Virtual contest is a way to take part in past contest, as close as possible to participation on time. It is supported only ICPC mode for virtual contests.
If you've seen these problems, a virtual contest is not for you - solve these problems in the archive.
If you just want to solve some problem from a contest, a virtual contest is not for you - solve this problem in the archive.
Never use someone else's code, read the tutorials or communicate with other person during a virtual contest.

No tag edit access

H. New Year and the Tricolore Recreation

time limit per test

4 secondsmemory limit per test

256 megabytesinput

standard inputoutput

standard outputAlice and Bob play a game on a grid with $$$n$$$ rows and infinitely many columns. In each row, there are three tokens, blue, white and red one. Before the game starts and after every move, the following two conditions must hold:

- Any two tokens are not in the same cell.
- In each row, the blue token is to the left of the white token, and the red token is to the right of the white token.

First, they pick a positive integer $$$f$$$, whose value is valid for the whole game. Second, the starting player is chosen and makes his or her first turn. Then players take alternating turns. The player who is unable to make a move loses.

During a move, a player first selects an integer $$$k$$$ that is either a prime number or a product of two (not necessarily distinct) primes. The smallest possible values of $$$k$$$ are thus $$$2, 3, 4, 5, 6, 7, 9, 10, 11, 13, 14, 15, 17, 19, \dots$$$. Furthermore, $$$k$$$ must not be equal to the previously picked integer $$$f$$$. Each turn, a move is performed in exactly one of the rows.

If it is Alice's turn, she chooses a single blue token and moves it $$$k$$$ cells to the right. Alternatively, she may move both the blue and the white token in the same row by the same amount $$$k$$$ to the right.

On the other hand, Bob selects a single red token and moves it $$$k$$$ cells to the left. Similarly, he may also move the white and the red token in the corresponding row by $$$k$$$ to the left.

Note that Alice may never move a red token, while Bob may never move a blue one. Remember that after a move, the two conditions on relative positions of the tokens must still hold.

Both players play optimally. Given the initial state of the board, determine who wins for two games: if Alice starts and if Bob starts.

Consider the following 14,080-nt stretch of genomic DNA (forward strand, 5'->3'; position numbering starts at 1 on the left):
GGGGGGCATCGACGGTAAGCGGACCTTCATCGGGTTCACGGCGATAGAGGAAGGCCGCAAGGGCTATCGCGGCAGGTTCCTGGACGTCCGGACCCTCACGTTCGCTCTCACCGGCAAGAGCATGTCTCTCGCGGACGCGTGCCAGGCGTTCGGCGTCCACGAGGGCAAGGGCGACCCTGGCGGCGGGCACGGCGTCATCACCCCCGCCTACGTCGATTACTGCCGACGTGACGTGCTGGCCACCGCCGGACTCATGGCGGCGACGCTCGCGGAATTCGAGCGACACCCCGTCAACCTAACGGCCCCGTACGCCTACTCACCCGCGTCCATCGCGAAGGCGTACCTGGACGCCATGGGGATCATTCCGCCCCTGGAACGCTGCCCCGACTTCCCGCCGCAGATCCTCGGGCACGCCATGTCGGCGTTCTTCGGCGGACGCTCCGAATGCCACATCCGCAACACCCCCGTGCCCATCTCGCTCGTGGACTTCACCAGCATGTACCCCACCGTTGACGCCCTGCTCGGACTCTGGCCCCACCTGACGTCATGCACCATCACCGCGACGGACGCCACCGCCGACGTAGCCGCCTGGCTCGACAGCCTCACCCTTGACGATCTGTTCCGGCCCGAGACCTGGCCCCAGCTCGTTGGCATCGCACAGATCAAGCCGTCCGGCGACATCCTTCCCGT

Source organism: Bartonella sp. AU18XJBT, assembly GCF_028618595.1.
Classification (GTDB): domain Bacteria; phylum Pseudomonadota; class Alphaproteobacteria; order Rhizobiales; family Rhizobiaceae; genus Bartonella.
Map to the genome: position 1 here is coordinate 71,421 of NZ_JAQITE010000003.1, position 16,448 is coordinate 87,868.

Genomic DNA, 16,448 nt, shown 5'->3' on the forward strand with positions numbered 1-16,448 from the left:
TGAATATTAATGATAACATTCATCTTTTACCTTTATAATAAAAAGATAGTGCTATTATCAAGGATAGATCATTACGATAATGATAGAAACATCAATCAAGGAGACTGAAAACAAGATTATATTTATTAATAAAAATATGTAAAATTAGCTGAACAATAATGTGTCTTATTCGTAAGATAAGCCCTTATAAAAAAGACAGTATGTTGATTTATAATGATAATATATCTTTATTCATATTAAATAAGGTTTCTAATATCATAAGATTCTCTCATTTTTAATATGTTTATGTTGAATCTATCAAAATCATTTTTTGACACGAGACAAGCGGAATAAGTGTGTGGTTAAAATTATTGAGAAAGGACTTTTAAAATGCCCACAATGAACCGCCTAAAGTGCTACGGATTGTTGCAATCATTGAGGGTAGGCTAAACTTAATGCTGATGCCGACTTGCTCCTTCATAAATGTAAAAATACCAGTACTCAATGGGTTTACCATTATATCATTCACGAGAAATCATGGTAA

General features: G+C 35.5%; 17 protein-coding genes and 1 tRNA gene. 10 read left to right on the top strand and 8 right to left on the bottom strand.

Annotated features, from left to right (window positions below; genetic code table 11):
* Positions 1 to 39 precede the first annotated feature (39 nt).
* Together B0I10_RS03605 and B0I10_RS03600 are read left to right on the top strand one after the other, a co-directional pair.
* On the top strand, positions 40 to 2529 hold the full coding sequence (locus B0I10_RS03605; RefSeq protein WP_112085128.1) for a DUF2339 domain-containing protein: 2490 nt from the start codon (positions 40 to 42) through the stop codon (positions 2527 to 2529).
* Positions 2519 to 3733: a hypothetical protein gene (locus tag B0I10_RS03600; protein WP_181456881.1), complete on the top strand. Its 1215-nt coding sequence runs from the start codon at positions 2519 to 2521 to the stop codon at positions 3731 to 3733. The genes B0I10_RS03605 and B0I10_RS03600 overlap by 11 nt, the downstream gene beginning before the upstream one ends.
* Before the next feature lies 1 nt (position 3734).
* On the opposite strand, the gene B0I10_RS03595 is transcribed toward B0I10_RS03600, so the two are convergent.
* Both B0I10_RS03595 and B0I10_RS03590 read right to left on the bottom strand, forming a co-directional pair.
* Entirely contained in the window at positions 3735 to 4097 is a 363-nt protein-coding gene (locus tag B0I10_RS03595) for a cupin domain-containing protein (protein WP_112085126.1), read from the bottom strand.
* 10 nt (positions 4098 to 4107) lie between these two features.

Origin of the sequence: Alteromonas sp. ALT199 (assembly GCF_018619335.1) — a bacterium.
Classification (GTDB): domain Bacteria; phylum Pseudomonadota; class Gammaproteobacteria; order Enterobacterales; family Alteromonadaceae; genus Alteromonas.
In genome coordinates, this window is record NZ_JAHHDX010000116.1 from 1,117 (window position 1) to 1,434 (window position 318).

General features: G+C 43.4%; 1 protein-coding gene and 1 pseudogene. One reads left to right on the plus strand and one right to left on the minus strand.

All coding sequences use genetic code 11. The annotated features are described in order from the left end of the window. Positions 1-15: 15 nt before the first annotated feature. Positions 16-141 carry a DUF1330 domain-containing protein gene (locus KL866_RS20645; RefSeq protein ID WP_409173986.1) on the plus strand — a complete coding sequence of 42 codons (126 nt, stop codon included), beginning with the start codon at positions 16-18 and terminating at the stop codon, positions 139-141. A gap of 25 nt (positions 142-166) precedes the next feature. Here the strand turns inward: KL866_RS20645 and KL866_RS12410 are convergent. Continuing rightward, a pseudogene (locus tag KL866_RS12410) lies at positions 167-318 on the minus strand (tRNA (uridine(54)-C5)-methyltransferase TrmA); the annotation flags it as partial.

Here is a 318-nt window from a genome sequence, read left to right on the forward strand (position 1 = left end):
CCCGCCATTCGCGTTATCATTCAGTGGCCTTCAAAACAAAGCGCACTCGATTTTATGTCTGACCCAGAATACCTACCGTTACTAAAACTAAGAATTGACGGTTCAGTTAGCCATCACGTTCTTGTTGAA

Input

The first line contains a two integers $$$n$$$ and $$$f$$$ ($$$1 \leq n \leq 10^5$$$, $$$2 \leq f \leq 2 \cdot 10^5$$$) — the number of rows and the forbidden move, respectively.

Each of the next $$$n$$$ lines contains three integers $$$b_i$$$, $$$w_i$$$, $$$r_i$$$ ($$$-10^5 \leq b_i < w_i < r_i \leq 10^5$$$) — the number of column in which the blue, white and red token lies in the $$$i$$$-th row, respectively.

Output

Output two lines.

The first line should contain the name of the winner when Alice starts, and the second line should contain the name of the winner when Bob starts.

Examples

Input

1 6 0 3 9

Output

Alice Bob

Input

1 2 0 3 9

Output

Alice Bob

Input

10 133 -248 -193 -187 97 101 202 -72 67 91 23 89 215 -129 -108 232 -223 -59 236 -99 86 242 -137 -109 -45 -105 173 246 -44 228 243

Output

Bob Alice

Note

The first example is as follows:

When Alice starts, she can win by moving the blue and white token to right by $$$2$$$ cells, getting into position $$$2~5~9$$$. Regardless of what Bob does, Alice will have one more move and then the game is over. For instance, he can move both the red and white token by $$$2$$$ cells to the left, reaching state $$$2~3~7$$$. Alice can then move blue and white token by $$$2$$$ to move into $$$4~5~7$$$, where no more moves are possible.

If Bob starts, he gains enough advantage to win. For instance, he may move the red token by $$$3$$$ to the left, getting into position $$$0~3~6$$$. Alice can, for example, move the blue token by $$$2$$$, which is countered by Bob by moving the red token by $$$2$$$. The game ends in position $$$2~3~4$$$.

In the second example, it is forbidden to move by $$$2$$$, but this doesn't stop Alice from winning! She can move the blue and white token by $$$4$$$, getting into position $$$4~7~9$$$. Now Bob has no move, since moving by $$$2$$$ is forbidden.

Codeforces (c) Copyright 2010-2020 Mike Mirzayanov

The only programming contests Web 2.0 platform

Server time: Apr/03/2020 21:43:54 (f3).

Desktop version, switch to mobile version.

Supported by

User lists

Name |
---|